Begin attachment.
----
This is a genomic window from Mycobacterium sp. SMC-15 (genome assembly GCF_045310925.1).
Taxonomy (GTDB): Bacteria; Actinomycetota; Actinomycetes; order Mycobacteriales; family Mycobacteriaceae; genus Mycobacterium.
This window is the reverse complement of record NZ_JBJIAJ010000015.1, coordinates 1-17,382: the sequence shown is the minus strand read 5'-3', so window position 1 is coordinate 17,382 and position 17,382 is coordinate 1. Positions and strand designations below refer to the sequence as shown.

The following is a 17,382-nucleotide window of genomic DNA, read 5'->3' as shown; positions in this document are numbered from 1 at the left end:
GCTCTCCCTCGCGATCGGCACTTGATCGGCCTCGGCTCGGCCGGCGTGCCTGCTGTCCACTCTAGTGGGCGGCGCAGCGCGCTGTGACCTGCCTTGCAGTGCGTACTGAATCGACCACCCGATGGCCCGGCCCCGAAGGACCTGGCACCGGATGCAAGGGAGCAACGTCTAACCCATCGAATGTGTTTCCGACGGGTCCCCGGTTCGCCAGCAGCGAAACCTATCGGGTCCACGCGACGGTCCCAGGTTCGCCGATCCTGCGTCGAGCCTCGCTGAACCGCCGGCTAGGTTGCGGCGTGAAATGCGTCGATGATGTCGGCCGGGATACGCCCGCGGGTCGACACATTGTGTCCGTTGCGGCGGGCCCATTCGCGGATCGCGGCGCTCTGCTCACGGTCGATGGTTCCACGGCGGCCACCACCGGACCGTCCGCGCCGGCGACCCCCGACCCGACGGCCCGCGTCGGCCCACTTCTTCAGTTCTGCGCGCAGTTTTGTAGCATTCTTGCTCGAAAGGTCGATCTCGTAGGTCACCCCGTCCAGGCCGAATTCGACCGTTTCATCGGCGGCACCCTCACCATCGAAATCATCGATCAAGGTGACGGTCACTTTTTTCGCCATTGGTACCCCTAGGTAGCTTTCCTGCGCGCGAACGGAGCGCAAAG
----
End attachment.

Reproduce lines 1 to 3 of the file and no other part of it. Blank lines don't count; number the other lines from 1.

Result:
This is a genomic window from Mycobacterium sp. SMC-15 (genome assembly GCF_045310925.1).
Taxonomy (GTDB): Bacteria; Actinomycetota; Actinomycetes; order Mycobacteriales; family Mycobacteriaceae; genus Mycobacterium.
This window is the reverse complement of record NZ_JBJIAJ010000015.1, coordinates 1-17,382: the sequence shown is the minus strand read 5'-3', so window position 1 is coordinate 17,382 and position 17,382 is coordinate 1. Positions and strand designations below refer to the sequence as shown.